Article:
How rampant Covid transmission in Sydney could FINALLY be dropping thanks to a huge uptake in vaccines
- NSW records 1,127 Covid infections on Tuesday, the lowest number in two weeks
- Dr Jeremy McAnulty said immunisation is dampening daily Covid transmissions
- Almost 79 per cent of NSW residents have received at least one dose of vaccine
Vaccination against COVID-19 is beginning to dampen down transmission of the virus in NSW, health authorities believe.
The state reported an additional 1127 infections on Tuesday – the lowest number in nearly two weeks.
With almost 79 per cent of eligible residents at least partially vaccinated, NSW Health’s Jeremy McAnulty said immunisation is placing downward pressure on daily infections.
NSW is seeing a decline in cases with a higher uptake in vaccinations hoping to flatten the curve (pictured, a shopper in Sydney’s Bondi on Tuesday)
He urged caution, however, saying daily infections had flattened in the past before surging again.
‘We’d like to see a few more days before we can have confidence about whether there is a trend,’ he said on Tuesday.
A high in daily infections is expected this week, with hospitalisations peaking in October and intensive care facilities soon afterwards.
‘We’re seeing pleasingly that cases haven’t been increasing as fast as they had been, but that may be an effect of the weekend … we’ll see what’s happening throughout the rest of the week,’ Dr McAnulty said.
A man in his 50s and a woman in her 80s – both from western Sydney – died, taking the toll for the current NSW outbreak to 186, and 242 for the entirety of the pandemic.
Almost 79 per cent of NSW residents have now received at least one dose of the vaccine (pictured, resident receives their Pfizer jab)
There are 1253 COVID-19 patients in NSW hospitals, with 231 in intensive care and 104 on ventilators.
Premier Gladys Berejiklian on Tuesday met with the mayors from the 12 Sydney local government areas with the toughest restrictions, after previous requests were rejected.
Penrith Mayor Karen McKeown said the meeting was a ‘welcome change’ that allowed her to represent her constituents directly to the premier.
There is a push for suburbs with low case numbers removed from the list of hotspots, which are subject to heightened restrictions in NSW (pictured, residents enjoying eased restrictions in Sydney)
She asked Ms Berejiklian to lift the curfew on the hotspot areas, which she said was creating additional stress on suffering residents.
Ms McKeown wants suburbs with low case numbers removed from the list of hotspots, which are subject to heightened restrictions.
Liverpool Mayor Wendy Waller said she told the premier the divide between the southwest and west and the rest of Sydney could be ‘irreparable’ even after restrictions are lifted.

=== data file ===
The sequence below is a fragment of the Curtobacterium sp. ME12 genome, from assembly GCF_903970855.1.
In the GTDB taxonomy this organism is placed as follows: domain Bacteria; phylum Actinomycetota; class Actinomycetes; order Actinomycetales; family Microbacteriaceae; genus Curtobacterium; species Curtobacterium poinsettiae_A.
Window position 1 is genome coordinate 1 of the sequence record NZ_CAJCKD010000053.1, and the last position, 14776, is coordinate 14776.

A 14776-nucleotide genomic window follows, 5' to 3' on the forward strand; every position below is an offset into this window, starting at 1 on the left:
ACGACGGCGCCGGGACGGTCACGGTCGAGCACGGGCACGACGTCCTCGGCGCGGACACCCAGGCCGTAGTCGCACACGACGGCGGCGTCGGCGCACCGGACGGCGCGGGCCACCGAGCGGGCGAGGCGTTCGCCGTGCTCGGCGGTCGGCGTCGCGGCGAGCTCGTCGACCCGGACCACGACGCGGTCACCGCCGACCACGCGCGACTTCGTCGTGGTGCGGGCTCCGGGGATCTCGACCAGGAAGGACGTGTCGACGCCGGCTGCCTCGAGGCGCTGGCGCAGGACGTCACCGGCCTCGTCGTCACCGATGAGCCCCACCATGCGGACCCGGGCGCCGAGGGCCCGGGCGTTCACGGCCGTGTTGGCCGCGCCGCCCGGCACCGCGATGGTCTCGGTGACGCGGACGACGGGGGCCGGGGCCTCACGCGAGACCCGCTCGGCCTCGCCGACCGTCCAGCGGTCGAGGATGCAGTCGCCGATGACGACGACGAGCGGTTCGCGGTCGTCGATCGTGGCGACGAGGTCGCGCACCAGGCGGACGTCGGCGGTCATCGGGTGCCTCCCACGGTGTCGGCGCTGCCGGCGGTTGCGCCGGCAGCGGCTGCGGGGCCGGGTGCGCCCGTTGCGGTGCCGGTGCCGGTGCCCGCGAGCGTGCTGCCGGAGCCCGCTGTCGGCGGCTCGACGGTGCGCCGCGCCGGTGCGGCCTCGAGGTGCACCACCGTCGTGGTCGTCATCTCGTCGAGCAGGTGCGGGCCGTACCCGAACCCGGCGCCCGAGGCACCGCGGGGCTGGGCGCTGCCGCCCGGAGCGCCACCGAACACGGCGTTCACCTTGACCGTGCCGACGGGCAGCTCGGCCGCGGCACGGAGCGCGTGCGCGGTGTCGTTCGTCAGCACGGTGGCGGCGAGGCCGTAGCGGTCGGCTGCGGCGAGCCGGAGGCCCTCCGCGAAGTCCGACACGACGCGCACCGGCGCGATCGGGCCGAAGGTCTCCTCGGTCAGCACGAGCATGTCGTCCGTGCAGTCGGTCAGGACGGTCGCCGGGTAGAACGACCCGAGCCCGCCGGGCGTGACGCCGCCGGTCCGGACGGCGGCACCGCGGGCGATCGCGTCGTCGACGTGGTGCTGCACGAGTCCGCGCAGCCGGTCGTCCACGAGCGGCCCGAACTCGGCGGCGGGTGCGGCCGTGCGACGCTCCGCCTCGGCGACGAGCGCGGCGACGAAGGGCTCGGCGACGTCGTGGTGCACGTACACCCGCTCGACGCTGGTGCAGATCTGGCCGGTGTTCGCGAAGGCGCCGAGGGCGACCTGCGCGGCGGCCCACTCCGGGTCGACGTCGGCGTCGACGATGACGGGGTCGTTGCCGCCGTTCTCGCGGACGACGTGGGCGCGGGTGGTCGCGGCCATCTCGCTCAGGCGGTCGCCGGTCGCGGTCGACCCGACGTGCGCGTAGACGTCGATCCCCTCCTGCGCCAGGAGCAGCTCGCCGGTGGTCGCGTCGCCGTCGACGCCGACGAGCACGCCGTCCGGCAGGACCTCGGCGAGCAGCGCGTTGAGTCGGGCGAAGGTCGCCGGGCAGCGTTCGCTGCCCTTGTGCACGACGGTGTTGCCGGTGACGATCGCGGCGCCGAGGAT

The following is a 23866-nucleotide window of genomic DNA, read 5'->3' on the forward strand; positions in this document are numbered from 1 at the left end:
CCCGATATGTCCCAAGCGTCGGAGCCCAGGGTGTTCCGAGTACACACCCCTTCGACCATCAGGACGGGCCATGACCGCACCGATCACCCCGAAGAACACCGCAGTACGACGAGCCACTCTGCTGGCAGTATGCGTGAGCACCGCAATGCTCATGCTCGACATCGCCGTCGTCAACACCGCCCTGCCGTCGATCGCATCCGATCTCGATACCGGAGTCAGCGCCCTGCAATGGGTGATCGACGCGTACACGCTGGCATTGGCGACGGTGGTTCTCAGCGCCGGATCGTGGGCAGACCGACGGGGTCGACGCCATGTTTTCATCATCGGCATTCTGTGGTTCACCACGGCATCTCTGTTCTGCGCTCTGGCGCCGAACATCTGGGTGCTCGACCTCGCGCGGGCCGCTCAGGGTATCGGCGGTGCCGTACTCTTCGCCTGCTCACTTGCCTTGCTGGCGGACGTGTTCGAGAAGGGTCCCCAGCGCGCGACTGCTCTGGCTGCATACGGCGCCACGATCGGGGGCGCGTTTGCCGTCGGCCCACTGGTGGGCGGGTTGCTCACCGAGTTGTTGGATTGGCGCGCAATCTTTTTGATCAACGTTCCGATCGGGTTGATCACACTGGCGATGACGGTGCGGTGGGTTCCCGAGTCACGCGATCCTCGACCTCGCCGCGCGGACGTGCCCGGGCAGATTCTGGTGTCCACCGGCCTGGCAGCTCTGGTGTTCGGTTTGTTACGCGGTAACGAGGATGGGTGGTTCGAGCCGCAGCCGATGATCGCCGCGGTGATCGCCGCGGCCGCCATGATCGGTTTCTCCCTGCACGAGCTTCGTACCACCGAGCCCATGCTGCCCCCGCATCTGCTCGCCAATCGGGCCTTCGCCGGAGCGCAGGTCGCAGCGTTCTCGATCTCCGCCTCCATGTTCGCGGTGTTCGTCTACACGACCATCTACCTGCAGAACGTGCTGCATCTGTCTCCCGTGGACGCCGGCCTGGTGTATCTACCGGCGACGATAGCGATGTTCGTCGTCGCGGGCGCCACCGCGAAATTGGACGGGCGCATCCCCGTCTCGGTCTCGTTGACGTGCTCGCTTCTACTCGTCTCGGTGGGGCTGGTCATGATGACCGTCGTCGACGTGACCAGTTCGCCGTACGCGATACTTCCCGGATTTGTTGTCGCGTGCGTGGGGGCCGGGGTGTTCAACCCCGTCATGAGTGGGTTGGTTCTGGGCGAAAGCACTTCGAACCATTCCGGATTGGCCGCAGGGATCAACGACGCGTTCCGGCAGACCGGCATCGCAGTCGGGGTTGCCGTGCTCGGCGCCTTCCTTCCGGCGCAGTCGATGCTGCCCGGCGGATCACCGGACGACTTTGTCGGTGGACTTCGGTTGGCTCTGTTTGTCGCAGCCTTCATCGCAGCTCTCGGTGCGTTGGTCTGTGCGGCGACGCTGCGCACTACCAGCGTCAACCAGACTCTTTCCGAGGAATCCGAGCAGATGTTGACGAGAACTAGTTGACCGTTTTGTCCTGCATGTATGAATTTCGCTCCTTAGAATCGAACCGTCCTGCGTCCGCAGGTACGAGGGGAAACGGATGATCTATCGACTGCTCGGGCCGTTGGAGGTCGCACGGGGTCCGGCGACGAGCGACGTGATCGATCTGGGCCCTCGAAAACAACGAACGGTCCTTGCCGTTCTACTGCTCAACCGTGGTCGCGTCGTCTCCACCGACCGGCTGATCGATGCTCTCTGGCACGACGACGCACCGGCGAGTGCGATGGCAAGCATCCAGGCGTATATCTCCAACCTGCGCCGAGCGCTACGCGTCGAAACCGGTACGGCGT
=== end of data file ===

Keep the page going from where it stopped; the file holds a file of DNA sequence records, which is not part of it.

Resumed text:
The state recorded 1,127 infections on Tuesday – the lowest number in nearly two weeks
‘Many members of the community have told me they no longer feel like we’re all in this together,’ she said.
Deputy Premier John Barilaro will meet with regional mayors on Friday.
Meanwhile, the state government has announced an additional $287.5 million in COVID-19 financial support to help workers and vulnerable communities in metropolitan, regional and rural NSW.
NSW Health’s Jeremy McAnulty said immunisation is placing downward pressure on daily infections
The funding will see COVID-19 emergency hardship payments, test and isolate support payments, and community grants expanded.
Opposition Leader Chris Minns told reporters Ms Berejiklian needed to again subject herself to media and parliamentary scrutiny, having ended her daily participation in COVID-19 press conferences.
The government scuttled an attempt by the opposition and crossbench to have the upper house sit on Tuesday.
The absence of any government minister meant the session could not proceed.
Mr Minns said voters needed ‘a clear idea of the direction of the government’ and that the state’s leaders needed to be held to account.
Parliament is slated to return on October 12.
Elsewhere, Yass Valley Council area in the Southern Tablelands has gone back into lockdown following a positive COVID-19 case. Virus fragments were also uncovered in nearby Young.
COUNTDOWN TO FREEDOM: THE DATES YOU NEED TO KNOW
September 11: Some regional areas set free
Several regional areas including the Mid and North Coast, New England, Riverina and Murrumbidgee, will emerge from lockdown at 11.59pm on Friday after almost a month of living under stay-at-home orders.
September 13: Vax picnics
Fully-vaccinated Sydneysiders will soon be able to enjoy picnics in the sun.
The ‘vax picnic’ rule means anyone living outside the 12 LGAs of concern can meet in a group of five for a picnic, but all must be double-jabbed.
Pubs and restaurants in regional areas of NSW are set to trial the state government’s vaccine passport technology that will allow double-dossed residents to prove their vaccination status when scanning into a venue using QR Code.
October 18: ‘Freedom Day’
The date is likely to coincide with NSW reaching a 70 per cent vaccination rate which means pubs, restaurants, cafes, gyms and hair salons could reopen under the one person per 4sq/m rule to the fully-vaccinated only.
Non-essential shops would also be allowed to reopen.
Wedding and funerals would also go ahead but there will be limits on guests.
Venues such as night clubs however will not be included until higher vaccination rates are achieved.
Late October/Early November: Regional holidays begin
Once vaccination target reach 80 per cent, which could come as soon as late October, cooped-up Sydneysiders, including those in the city’s 12 LGAs of concern, will soon be able to pack their bags for a domestic holiday.
But travellers will need to be double-dosed and apply for a special travel permit under the Service NSW app.